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Fragile countries require more financial support to stand a chance of improving their fortunes, Shantayanan Devarajan, the World Bank’s Chief Economist for the Africa Region, said Thursday at the ongoing African Economic Conference in Kigali, Rwanda.
“The present thinking about countries facing political instability is that we say we shouldn’t give them much money because that money will be stolen and badly used. But what we are saying is maybe that is a mistake because if you give them less money, then they continue to be in that fragile state,” Devarajan said.
“So you need some money to actually be able to do a few things to be able to get out of it. Now there is no guarantee that they will do it, but we need to think about the way we are currently behaving. The way we are currently doing things tends to squeeze these countries,” he added.
Devarajan co-authored a paper with Noro Aina Andrimihaja, an economist in the World Bank’s Africa Region, and Matthias Cinyabuguma, an Assistant Professor of Economics at the University of Maryland-BC, on how to avoid what they call “fragility trap”. The paper was presented as part of the discussion titled “Inclusive Growth” on Day 3 of the four-day conference.
In the paper, they define the trap more characteristically as a state of political instability and violence, insecure property rights and unenforceable contracts, and corruption, and conclude that these three features “conspire to create a slow-growth-poor-governance equilibrium trap into which these fragile states can fall.”
What is worse, they add, “fragility seems to be persistent: the probability that an African fragile state in 2001 remained fragile in 2009 was [95 per cent]. Globally speaking, 35 countries defined by the World Bank as fragile in 1979 were still fragile in 2009.”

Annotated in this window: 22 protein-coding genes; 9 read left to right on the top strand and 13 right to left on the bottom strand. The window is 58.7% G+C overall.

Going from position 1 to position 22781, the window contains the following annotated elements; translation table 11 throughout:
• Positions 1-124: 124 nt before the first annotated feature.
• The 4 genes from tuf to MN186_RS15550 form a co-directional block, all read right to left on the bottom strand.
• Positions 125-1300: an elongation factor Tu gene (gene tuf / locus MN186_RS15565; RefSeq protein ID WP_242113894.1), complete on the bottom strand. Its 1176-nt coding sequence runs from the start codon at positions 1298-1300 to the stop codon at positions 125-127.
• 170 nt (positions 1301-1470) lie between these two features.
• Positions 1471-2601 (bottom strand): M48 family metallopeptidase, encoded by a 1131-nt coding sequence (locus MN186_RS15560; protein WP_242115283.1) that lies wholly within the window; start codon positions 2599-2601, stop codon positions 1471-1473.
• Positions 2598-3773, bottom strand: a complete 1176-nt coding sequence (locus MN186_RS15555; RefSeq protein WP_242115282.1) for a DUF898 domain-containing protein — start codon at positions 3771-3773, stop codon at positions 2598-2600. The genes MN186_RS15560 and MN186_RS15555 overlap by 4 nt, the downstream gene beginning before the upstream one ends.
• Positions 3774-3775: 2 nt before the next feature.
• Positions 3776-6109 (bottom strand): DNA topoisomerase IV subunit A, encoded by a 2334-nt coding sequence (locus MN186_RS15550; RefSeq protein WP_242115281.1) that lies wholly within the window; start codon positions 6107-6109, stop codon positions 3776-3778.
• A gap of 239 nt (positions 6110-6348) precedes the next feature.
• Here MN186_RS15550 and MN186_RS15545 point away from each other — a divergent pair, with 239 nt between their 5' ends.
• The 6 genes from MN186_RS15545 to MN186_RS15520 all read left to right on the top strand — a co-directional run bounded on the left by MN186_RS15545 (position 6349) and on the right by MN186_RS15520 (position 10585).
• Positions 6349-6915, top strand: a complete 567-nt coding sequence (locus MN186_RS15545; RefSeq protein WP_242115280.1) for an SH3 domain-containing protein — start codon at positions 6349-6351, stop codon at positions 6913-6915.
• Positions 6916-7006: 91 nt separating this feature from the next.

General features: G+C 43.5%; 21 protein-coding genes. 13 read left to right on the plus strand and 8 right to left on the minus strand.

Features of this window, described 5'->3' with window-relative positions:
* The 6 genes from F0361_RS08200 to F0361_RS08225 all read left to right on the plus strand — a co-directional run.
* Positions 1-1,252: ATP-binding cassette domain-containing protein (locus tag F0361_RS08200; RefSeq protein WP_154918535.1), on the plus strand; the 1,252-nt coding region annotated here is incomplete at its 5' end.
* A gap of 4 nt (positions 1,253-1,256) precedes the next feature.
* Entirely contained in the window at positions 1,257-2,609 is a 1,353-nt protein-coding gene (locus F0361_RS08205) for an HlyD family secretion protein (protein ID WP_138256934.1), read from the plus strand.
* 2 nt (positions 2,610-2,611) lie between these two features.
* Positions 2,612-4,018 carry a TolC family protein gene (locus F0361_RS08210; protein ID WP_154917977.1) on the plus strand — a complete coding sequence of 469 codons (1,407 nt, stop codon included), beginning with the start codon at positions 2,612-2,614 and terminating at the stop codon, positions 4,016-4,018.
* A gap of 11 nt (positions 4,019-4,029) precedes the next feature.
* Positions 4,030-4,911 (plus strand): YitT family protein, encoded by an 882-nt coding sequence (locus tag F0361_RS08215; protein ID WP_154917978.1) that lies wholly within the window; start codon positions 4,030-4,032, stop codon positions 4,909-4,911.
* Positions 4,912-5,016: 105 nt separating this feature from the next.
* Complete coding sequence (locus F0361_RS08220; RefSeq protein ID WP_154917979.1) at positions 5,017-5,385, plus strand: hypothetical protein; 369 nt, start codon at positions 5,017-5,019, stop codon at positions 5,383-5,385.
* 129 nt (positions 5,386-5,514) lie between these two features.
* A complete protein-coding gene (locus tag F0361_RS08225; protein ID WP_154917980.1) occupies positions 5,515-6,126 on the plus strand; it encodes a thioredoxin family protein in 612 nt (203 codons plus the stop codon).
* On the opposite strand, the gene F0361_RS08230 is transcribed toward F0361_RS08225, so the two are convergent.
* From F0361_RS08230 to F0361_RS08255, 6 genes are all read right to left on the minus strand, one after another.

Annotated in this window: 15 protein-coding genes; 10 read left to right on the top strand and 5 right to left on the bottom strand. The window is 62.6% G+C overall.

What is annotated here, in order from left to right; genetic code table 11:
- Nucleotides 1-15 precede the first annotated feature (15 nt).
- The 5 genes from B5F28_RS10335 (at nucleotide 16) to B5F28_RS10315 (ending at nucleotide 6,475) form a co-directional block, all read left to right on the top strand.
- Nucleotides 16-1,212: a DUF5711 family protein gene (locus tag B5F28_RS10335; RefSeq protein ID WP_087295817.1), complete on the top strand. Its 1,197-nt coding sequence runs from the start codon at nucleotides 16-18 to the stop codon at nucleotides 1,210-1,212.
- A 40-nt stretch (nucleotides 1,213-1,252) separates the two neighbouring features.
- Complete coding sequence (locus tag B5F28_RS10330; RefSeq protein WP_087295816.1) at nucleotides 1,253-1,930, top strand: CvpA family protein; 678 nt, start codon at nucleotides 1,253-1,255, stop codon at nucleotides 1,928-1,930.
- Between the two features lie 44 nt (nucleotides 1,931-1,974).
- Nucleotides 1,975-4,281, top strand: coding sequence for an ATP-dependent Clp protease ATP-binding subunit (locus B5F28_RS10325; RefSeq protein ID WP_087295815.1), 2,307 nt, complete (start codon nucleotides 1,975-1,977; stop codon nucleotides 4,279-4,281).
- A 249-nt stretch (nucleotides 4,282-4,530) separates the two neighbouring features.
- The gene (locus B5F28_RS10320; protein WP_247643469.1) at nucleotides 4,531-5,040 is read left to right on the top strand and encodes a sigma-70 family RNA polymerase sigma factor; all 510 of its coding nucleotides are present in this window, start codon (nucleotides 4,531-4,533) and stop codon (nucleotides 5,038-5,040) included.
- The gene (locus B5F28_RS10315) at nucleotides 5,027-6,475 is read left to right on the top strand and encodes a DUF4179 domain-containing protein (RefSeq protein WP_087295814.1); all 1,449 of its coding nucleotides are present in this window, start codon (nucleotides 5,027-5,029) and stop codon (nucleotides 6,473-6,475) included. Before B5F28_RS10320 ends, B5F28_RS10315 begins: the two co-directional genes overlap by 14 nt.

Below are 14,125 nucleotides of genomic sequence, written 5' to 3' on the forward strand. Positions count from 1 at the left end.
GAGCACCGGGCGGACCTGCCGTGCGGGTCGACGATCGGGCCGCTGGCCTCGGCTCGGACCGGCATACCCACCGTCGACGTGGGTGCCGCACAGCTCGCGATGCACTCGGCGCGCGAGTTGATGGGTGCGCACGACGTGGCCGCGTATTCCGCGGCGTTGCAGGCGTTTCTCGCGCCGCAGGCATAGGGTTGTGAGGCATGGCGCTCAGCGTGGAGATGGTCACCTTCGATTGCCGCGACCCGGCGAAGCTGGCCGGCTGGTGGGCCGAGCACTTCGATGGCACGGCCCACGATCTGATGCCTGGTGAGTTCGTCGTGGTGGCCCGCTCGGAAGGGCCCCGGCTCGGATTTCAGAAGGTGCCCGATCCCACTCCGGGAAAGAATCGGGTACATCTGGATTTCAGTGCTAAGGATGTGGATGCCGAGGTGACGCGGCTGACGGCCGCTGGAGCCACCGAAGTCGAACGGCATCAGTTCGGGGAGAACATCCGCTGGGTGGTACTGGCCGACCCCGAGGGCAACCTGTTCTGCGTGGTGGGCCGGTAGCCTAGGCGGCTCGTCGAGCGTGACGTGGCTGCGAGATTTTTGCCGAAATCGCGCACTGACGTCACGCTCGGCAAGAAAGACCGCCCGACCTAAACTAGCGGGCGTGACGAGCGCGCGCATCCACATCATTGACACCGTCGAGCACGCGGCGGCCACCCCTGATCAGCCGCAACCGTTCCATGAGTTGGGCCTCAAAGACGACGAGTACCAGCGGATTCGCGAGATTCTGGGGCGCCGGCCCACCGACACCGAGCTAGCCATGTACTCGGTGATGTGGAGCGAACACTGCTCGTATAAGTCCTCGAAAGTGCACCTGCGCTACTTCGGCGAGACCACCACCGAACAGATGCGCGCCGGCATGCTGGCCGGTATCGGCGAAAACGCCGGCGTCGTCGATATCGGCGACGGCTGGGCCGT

A number of experts, however, expressed ambivalence both at the definition of fragility and the suggestion that countries that were already squandering whatever little they were getting needed to correct their wastefulness.
“It is very difficult to objectively define what fragility is. So we are dealing with a concept which is very complex and it is intractable if you want. So, in a way, we don’t know exactly what we are talking about,” said Janvier Nkurunziza, an economist with the UN Conference on Trade and Development (UNCTAD).
“Fragility and conflict, in my view, are not necessarily about the lack of financial resources. These problems are in many times political. So I think political incentives are one way of looking at the question.
“How do political incentives play out in terms of keeping a country on a growing path or keeping them into the fragility trap? So the issue might not be just about the availability of resources but their use,” Nkurunziza said.
Experts warn against misdiagnosing the problem of countries classified as fragile. The issue, they say, might not actually be whether these states qualify for aid, but rather whether aid money is used effectively. As such, aid delivery mechanisms in these countries need to be reviewed so that each aid dollar is put to effective use.
While Devarajan doesn’t disagree, he says these countries are already getting very little money as it were, which raises its own constraints in allocations.